“Kimchi Chronicles” Inspired Quick Hot Kimchi

  • 2 tablespoons gochujang
  • 2tablespoons sherry vinegar
  • 2 tablespoons fish sauce
  • 2 tablespoons grapeseed or canola oil
  • 1 small red onion, thinly sliced
  • 1 teaspoon coriander seeds
  • 1 tablespoon gochugaru
  • 1 head napa cabbage, coarsely chopped, core discarded
  • 1 Korean cucumber (or ½ hothouse cucumber, seeded), coarsely chopped

Whisk together the gochujang, vinegar, and fish sauce in a small bowl.

Heat the oil in a large wok over high heat. Add the onion, coriander seeds, and gochugaru. Cook until the onion begins to brown, about 1½ minutes.

Pour the gochujang mixture over the onion, stirring to combine. Cook for 1 minute, until the liquid is nearly evaporated, then immediately stir in the cabbage and cucumber. Cook until the cabbage is wilted and the flavors are nicely combined, about 5 minutes. Taste and season with additional vinegar or fish sauce if you think it needs it.


Bindaetteok (Korean Mung Bean Pancakes)

2 cups dried mung beans, rinsed a few times
¼ cup sweet rice, rinsed a few times
½ cup kimchi liquid
1 teaspoon fish sauce
1 teaspoon toasted sesame oil
1 teaspoon soy sauce
Pinch of coarse salt
1 generous cup finely diced kimchi
Vegetable oil, for frying
Korean Scallion Dipping Sauce

Add the mung beans and rice in a medium bowl. Add cold water to cover by 1 inch and soak for at least 6 hours and up to 24.

Drain the soaked mung beans and rice and place in a blender along with ½ cup fresh water, the kimchi liquid, fish sauce, sesame oil, soy sauce, and salt. Blend being careful not to over mix as it should be coarsely pureed.  Transfer the mixture to a large bowl and fold in the kimchi.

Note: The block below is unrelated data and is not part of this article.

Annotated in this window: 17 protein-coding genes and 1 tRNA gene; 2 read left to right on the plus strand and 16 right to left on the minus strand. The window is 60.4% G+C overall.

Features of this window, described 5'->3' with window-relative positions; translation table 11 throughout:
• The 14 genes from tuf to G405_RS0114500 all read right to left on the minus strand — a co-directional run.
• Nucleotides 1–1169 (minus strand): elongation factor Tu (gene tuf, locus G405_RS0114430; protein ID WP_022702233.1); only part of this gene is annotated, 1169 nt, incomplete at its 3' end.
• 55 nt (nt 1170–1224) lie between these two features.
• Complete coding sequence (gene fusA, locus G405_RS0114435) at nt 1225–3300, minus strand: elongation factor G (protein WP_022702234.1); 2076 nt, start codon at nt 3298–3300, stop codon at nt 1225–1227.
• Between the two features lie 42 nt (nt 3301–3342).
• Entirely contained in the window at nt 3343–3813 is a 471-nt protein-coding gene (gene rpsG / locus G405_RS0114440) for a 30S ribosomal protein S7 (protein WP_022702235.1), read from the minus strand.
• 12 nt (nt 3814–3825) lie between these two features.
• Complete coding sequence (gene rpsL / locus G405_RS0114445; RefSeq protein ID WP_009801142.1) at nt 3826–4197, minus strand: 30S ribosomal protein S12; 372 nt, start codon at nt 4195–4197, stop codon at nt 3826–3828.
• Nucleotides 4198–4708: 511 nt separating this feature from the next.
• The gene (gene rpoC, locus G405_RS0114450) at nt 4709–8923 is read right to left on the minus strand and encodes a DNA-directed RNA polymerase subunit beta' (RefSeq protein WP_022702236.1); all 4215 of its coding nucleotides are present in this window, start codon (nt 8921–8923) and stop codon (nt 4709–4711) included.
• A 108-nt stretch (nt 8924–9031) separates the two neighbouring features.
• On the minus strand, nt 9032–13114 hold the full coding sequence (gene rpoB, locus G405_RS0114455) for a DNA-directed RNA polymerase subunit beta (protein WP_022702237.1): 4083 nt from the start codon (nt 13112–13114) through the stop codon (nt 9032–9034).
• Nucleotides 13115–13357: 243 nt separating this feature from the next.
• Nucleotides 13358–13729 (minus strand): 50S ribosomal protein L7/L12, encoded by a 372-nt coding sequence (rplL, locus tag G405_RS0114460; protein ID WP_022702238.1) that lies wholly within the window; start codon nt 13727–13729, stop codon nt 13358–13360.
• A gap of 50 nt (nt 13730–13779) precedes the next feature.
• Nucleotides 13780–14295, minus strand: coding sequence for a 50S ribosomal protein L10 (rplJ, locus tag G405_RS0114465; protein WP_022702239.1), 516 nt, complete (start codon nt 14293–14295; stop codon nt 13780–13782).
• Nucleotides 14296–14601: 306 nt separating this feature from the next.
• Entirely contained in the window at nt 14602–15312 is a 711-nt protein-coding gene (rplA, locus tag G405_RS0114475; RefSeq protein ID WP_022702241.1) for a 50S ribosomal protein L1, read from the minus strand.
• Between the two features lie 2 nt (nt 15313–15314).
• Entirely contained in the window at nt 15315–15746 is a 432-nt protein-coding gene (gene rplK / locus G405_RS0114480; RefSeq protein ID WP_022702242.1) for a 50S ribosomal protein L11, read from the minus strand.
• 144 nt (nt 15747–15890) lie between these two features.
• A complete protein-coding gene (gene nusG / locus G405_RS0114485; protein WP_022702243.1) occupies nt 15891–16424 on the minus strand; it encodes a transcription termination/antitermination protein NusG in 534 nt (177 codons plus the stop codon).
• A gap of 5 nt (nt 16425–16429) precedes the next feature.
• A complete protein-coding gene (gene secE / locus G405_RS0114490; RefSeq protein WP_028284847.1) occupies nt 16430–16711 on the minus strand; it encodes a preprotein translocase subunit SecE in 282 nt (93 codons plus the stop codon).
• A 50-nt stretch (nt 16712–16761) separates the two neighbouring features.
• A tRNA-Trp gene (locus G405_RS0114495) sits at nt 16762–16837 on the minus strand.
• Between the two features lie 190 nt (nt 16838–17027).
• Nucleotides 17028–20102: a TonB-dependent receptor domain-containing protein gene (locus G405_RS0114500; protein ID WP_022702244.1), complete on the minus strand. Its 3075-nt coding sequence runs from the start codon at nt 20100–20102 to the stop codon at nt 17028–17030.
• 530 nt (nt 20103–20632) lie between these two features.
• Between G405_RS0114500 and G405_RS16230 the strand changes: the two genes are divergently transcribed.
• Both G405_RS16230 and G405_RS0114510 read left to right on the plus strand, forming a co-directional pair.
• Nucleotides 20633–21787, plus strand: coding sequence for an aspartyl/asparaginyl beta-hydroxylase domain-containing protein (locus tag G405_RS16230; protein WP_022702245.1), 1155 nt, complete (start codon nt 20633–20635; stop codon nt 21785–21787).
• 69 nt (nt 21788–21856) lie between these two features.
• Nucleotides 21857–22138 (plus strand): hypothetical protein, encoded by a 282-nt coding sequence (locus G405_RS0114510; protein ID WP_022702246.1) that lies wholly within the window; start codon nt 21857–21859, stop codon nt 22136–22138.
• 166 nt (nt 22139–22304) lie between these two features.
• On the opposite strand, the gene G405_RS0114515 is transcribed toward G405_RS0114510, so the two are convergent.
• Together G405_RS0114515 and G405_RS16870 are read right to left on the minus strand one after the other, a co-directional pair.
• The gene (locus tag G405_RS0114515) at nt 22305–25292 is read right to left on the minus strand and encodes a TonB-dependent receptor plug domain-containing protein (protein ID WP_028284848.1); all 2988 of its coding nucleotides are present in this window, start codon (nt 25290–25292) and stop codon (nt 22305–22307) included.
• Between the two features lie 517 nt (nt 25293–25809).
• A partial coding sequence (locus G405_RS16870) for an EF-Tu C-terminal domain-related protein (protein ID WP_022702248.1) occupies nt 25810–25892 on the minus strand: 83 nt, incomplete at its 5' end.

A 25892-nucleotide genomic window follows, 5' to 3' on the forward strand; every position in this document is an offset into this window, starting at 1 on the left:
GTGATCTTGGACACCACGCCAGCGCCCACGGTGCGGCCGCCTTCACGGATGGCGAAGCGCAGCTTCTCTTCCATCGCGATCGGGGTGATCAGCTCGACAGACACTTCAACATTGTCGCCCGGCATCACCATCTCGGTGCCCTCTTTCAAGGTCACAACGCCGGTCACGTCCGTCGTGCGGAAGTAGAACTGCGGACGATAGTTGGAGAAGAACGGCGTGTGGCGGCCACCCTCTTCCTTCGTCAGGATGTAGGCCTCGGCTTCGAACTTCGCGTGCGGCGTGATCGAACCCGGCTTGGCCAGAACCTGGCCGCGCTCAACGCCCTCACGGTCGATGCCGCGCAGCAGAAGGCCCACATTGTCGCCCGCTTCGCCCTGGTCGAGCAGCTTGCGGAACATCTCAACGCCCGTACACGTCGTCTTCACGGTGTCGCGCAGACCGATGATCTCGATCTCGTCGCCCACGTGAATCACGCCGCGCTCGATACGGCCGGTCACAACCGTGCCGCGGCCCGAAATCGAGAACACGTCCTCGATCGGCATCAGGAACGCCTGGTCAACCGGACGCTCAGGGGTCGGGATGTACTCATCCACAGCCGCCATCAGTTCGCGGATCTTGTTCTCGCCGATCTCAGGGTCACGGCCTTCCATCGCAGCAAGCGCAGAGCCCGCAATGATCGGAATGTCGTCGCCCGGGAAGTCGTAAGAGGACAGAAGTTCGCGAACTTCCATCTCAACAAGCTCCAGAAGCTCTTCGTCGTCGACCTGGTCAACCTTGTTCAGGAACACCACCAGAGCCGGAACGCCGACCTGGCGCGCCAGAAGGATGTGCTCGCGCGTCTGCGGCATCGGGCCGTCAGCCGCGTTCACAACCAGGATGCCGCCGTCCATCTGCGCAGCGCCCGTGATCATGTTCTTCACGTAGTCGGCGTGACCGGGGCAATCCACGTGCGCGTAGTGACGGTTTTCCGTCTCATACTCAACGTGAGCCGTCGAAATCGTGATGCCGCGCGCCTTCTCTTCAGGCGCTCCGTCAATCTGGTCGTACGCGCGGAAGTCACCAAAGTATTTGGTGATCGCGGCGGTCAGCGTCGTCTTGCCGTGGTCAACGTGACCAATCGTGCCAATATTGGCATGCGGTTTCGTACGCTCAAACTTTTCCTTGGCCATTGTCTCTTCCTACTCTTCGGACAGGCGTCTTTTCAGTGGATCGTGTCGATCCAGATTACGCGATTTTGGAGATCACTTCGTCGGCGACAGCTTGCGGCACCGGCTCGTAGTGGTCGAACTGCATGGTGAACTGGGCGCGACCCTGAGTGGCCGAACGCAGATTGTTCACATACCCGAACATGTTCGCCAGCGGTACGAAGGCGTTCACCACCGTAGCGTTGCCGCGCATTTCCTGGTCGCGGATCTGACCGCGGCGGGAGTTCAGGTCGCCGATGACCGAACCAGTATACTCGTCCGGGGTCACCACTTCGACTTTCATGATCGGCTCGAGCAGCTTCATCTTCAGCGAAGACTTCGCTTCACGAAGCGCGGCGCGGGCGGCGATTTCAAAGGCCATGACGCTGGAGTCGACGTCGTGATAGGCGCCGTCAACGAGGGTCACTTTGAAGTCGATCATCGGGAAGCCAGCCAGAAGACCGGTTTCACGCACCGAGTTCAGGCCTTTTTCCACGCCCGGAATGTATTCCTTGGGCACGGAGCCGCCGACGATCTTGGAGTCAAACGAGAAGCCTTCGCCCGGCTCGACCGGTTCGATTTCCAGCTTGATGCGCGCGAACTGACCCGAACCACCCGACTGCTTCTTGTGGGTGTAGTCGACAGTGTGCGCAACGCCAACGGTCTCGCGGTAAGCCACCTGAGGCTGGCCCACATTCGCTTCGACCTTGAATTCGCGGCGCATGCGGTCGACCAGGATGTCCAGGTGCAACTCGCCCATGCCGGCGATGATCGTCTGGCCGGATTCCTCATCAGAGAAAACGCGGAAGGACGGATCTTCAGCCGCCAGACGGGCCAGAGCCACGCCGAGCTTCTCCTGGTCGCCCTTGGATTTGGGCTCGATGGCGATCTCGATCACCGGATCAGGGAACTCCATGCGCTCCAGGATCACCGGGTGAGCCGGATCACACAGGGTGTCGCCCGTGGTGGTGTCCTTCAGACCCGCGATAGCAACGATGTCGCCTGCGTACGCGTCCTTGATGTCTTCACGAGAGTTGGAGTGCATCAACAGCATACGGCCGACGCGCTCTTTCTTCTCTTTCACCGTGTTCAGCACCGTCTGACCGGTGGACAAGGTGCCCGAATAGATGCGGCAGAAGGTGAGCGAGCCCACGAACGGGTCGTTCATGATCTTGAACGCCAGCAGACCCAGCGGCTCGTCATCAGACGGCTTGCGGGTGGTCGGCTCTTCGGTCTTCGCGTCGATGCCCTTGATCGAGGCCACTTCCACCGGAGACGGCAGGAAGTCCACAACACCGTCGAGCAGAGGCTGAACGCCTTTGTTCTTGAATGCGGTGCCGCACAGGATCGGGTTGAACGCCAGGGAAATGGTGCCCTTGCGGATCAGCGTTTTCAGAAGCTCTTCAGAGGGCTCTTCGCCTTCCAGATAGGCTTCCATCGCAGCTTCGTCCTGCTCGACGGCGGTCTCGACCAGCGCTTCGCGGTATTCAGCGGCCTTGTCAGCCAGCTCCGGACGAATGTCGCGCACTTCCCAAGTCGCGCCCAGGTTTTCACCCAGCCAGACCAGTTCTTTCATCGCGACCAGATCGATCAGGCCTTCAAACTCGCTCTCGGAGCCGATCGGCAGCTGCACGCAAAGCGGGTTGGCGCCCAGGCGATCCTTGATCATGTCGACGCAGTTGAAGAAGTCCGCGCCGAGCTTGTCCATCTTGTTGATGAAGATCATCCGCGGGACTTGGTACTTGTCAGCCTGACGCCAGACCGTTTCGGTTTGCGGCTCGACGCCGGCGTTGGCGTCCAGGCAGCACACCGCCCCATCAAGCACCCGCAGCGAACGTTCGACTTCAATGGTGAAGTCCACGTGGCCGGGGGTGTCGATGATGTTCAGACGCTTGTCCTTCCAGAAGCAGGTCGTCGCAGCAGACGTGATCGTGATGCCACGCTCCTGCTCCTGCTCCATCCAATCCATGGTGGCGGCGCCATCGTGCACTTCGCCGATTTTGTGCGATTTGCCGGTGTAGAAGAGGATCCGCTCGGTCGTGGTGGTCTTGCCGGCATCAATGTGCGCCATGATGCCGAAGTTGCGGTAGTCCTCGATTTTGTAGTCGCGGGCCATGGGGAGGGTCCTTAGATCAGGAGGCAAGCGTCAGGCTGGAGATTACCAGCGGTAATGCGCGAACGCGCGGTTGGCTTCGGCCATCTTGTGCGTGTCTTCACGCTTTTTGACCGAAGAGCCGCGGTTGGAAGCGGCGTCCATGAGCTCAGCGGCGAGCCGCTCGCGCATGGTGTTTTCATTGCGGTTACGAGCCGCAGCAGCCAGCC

Heat vegetable oil in a large nonstick skillet over medium-high heat. Using a ¼-cup measure, ladle in the pancake batter to form pancakes and cook until crisp and browned on the first side, about 2 minutes. Carefully flip and cook until crisp and browned on the other side, about 2 minutes. Transfer the pancakes to a paper towel-lined plate and continue with the remaining batter and more oil as necessary.

Serve hot with Scallion Dipping Sauce.

Korean Culinary Terms

Anju: Food consumed with alcohol

Banchan: Small plates presented before a meal

Bap: Rice

Bokkeum: Stir-fried

Bokkeumbap: Fried rice

Bulgogi: Grilled, thinly sliced, marinated rib eye

Ddeok: Rice cakes

Doenjang: Fermented soybean paste

Dubu [also called Tofu]: Bean curd

Ganjang: Soy sauce

Gim [also called Nori]: Dried seaweed

Gochugaru: Dried red chile powder

Gochujang: Spicy fermented red pepper paste

Gui: Broiled or grilled

Guk [also called Tang]: Soup

Hwe: Raw seafood

Jeon: Savory pancake

Jeongol: Large stew or casserole

Jjigae: Stew

Jjim: Steamed and/or braised

Jorim: Long-simmered to reduce

Kalbi: Short ribs

Kimchi: Fermented or pickled vegetable side dishes

Makgeolli: Unfiltered alcoholic beverage made from rice

Mandu: Dumplings

Muchim: Seasoned or marinated side dishes

Myeon: Noodles

Naengmyeon: Cold noodles in a beef broth

Namul: Seasoned vegetable side dishes

Noraebang [also called Karaoke] Singing bar or room

Pojangmacha: Late-night restaurant, usually tents in Korea

Ramyun: Korean ramen

Samgyeopsal: Grilled, unmarinated pork belly

Soju: Clear alcoholic beverage, the most popular alcohol in Korea

Soondae: Blood sausage

Soondubu: Soft tofu

Ssam: Vegetables used to wrap grilled meat

Ssamjang: Barbecue paste; made with doenjang and gochujang